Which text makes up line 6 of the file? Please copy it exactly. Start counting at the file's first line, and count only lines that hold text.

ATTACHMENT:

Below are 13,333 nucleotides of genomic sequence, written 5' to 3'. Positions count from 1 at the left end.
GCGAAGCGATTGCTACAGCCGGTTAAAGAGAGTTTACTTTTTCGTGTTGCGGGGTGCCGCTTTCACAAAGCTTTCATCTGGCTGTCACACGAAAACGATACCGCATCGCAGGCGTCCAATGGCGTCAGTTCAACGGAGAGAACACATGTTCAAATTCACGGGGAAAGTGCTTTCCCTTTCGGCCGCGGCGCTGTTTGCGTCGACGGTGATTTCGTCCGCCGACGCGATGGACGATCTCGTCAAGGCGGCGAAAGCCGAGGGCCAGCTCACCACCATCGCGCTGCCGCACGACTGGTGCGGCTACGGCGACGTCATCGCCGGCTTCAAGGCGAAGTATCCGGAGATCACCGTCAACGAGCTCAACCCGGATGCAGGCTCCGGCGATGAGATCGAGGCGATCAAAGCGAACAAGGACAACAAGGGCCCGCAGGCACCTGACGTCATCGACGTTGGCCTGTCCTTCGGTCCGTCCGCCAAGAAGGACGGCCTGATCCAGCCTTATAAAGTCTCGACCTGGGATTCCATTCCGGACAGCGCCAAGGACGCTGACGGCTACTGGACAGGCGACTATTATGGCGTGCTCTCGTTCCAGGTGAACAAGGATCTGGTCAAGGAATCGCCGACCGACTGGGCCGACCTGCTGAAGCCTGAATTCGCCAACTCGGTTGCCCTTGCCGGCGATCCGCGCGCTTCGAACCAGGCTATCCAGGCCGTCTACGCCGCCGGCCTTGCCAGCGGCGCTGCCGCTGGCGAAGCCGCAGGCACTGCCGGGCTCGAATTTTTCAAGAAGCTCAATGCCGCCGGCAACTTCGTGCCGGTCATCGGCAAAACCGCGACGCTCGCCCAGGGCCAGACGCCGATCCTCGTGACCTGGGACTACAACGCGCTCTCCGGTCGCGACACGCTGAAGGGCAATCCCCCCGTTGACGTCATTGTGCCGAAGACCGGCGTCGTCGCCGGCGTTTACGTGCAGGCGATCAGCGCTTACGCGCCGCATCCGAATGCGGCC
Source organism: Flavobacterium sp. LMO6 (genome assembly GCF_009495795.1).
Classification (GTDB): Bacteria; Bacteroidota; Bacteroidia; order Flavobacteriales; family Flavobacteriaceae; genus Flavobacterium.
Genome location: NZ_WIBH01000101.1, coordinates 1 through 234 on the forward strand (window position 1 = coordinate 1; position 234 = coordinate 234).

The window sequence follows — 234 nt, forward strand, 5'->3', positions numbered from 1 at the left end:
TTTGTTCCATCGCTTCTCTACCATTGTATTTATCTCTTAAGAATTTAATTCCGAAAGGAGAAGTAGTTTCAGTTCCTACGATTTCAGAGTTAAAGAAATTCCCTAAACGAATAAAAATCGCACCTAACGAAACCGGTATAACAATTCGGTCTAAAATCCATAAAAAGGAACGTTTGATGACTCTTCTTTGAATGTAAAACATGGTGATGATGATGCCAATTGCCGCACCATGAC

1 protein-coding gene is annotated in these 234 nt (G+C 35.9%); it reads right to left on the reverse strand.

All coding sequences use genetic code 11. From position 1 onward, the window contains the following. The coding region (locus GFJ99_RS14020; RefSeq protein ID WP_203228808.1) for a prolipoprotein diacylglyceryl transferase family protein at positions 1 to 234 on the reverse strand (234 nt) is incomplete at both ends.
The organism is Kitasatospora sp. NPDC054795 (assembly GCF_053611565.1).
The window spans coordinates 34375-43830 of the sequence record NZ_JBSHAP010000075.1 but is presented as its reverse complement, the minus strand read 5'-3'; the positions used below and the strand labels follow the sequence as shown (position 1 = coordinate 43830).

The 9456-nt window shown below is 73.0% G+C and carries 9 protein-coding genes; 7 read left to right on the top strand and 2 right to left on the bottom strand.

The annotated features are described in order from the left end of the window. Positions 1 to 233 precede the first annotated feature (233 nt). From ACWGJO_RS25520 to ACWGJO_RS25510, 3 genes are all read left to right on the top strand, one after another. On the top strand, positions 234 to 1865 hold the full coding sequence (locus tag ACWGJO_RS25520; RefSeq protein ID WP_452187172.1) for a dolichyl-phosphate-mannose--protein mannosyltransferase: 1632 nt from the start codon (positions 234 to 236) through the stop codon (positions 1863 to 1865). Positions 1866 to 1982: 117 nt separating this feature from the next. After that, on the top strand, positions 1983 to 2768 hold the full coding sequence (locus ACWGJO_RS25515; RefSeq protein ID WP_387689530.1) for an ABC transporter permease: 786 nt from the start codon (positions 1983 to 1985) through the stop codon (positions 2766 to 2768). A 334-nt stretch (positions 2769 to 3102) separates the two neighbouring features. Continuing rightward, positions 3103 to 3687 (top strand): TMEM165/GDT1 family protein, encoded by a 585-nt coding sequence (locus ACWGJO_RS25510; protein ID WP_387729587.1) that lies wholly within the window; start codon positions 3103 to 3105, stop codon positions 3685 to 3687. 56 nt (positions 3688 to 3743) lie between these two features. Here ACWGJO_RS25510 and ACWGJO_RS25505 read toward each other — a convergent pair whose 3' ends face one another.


The window sequence follows — 234 nt, forward strand, 5'->3', positions numbered from 1 at the left end: